Other societies have refined the art of ungrace through other means. A while back the New York Times ran a series on crime in modern Japan. Why is it, they asked, that for every 100,000 citizens the United States imprisons 519 whereas Japan only imprisons 37? Before you decide this is where you want to live, consider this: In search of answers, the Times reporter interviewed a Japanese man who had just served a sentence for murder. In the fifteen years he spent in prison, he did not receive a single visitor. After his release, his wife and son met with him, only to tell him never to return to their village. His three daughters, now married, refuse to see him. “I have four grandchildren, I think,” the man said sadly; he has never even seen pictures of them. Japanese society has found a way to harness the power of ungrace. A culture that values “saving face” has no room for those who bring disgrace.” (Philip Yancy What’s So Amazing About Grace p 37) It’ also worth noting that the overall suicide rate in Japan is 60% higher than the global average. That is ungrace at work. However, I don’t want to appear to be picking on Japan. I should point out that Japan doesn’t rank first in place for numbers of suicides. That tragic spot is reserved for Shri Lanka, South Korea, China and Russia, all of whom outrank Japan in numbers of suicides per year. (WorldAtlas.com)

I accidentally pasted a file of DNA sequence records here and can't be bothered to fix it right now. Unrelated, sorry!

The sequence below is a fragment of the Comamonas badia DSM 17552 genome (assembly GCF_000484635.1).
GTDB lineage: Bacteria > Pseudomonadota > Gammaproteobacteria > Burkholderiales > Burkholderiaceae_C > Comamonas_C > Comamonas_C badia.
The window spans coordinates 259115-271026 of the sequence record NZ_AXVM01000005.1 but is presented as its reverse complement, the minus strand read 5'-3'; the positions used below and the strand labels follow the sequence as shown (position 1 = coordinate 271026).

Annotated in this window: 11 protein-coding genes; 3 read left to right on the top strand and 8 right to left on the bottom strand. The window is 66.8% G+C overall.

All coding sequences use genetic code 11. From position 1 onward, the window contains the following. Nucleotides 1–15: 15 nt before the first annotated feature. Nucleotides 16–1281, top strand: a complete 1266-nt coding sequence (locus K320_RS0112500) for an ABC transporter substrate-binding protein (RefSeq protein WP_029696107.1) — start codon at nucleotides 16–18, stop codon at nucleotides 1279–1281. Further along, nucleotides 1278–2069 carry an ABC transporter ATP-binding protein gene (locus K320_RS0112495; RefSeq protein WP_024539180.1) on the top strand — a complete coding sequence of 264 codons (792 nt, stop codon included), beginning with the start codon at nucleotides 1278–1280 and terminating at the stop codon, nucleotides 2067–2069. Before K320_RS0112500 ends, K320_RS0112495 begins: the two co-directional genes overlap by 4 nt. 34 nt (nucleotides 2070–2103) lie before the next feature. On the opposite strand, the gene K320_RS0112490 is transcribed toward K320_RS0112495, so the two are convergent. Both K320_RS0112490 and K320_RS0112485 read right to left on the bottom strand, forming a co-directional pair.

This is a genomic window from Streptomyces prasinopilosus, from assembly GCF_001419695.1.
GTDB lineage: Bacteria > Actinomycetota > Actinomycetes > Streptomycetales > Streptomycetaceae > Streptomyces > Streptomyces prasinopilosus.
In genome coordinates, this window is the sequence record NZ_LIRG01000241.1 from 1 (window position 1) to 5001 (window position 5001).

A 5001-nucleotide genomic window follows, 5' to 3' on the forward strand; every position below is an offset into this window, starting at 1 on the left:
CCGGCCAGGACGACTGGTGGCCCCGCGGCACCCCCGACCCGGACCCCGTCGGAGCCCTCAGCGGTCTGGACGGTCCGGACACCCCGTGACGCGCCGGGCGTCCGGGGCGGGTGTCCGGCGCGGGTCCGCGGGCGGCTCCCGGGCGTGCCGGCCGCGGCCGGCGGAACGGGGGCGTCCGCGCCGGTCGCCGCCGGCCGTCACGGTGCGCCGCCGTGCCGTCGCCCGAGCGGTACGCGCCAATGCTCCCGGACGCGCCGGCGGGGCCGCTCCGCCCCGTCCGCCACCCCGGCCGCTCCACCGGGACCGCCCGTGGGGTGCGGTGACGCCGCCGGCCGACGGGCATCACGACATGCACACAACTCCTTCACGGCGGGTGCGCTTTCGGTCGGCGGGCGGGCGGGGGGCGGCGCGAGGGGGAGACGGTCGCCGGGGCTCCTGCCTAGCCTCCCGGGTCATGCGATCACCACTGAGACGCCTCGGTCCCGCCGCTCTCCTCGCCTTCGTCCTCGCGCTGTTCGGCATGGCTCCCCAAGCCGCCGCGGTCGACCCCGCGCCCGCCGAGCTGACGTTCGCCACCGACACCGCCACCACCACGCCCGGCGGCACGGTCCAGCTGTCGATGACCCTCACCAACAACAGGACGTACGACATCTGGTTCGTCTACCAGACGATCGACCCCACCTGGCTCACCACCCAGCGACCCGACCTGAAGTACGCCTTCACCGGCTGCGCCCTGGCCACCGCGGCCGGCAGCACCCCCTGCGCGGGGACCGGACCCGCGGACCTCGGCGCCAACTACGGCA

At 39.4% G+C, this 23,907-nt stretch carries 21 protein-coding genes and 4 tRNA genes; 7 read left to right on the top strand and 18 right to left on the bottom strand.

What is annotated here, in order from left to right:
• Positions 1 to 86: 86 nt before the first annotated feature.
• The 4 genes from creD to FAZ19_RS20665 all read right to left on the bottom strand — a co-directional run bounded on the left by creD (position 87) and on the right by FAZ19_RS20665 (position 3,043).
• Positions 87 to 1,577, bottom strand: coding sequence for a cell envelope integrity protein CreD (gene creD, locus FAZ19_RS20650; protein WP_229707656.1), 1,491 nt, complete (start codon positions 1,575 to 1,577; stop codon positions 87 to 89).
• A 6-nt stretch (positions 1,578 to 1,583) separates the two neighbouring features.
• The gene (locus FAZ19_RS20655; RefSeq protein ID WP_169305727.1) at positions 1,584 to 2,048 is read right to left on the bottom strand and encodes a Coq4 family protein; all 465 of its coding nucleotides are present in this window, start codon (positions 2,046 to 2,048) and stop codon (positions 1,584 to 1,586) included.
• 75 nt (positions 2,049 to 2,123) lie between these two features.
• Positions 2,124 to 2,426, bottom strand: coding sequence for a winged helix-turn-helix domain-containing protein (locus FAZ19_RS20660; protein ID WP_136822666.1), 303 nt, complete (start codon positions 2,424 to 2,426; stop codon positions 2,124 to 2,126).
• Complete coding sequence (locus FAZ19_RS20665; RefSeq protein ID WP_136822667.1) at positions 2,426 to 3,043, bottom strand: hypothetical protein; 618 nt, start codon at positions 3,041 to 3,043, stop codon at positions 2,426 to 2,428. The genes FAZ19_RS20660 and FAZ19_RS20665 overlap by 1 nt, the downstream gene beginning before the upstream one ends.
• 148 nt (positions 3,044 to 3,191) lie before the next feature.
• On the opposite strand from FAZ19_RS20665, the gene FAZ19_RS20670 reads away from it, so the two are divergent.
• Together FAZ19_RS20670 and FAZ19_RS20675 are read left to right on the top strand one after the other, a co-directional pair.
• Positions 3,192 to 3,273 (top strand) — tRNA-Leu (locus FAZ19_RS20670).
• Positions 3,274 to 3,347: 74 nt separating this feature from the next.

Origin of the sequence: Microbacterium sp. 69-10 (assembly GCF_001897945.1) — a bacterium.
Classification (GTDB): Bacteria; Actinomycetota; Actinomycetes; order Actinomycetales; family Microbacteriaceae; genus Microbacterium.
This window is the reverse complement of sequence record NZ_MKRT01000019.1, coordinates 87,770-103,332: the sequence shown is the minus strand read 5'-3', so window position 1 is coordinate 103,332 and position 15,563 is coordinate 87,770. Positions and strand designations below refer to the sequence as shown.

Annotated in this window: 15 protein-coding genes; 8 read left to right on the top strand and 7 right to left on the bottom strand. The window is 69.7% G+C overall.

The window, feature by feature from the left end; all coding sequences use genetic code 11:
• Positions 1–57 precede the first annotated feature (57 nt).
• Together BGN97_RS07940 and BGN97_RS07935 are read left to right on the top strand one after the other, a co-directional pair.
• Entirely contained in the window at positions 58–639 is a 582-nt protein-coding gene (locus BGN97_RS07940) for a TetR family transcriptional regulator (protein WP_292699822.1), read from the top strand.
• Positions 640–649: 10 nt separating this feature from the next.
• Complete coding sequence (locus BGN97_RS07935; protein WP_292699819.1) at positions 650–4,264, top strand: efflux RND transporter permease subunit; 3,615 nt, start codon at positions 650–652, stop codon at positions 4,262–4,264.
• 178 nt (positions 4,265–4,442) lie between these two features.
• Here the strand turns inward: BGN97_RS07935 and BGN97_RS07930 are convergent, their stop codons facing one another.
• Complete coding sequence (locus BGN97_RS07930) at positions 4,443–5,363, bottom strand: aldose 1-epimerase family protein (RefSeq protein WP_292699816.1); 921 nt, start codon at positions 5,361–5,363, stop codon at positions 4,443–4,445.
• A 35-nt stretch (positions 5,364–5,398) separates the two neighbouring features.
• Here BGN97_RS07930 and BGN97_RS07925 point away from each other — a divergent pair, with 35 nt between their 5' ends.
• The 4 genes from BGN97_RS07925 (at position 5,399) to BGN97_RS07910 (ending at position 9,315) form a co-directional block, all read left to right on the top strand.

Paul’s message was as radical for his own day as it is in ours. What he says is this: Grace has nothing to do with you—who you are, what you have done (or left undone), which side of the tracks you live on, your ancestry, your job (or lack thereof), your education, the clothes you wear, the color of your hair, the whiteness of your teeth, the car you drive, or the current state of your 401K. God could care less. Each of us has been handed a gift. All that matters is whether you reach out to accept it—or not. So, give up the illusion that you are worthy—because you are not, at least, not on your own. None of us are. Or, rather—all of us are—not because of anything we did—but because of what Christ did—for us, on the cross. That gift is salvation. And it means everything. The world—it might have its own rules for how things get judged—but those rules mean nothing in the kingdom of heaven. Nothing at all.
Now ponder this: If you can begin to accept Paul’s version of grace: that God’s love is freely offered—that it is entirely dependent on who God is—not on who we are and what we have done. Perhaps that might free us from the struggle to rise to an impossible ideal. And being freed from that, we might find it easier to judge ourselves less harshly—to be kinder to ourselves. And if we are kinder to ourselves, perhaps this might allow us to be more gentle with our family members and neighbors as well. And, if this is the case, well, then our corner of the kingdom of God will indeed be a more joyful place to reside—one where the fruits of the spirit (which, by the way, Paul talks about in the fifth chapter of his letter to the Galatians) where they have a place to grow. Think of it—our portion of the kingdom of God can be a place where love, joy, peace, patience, kindness, goodness, faithfulness, gentleness and self-control win the day—now, isn’t that worth celebrating. In Jesus’ name. Amen.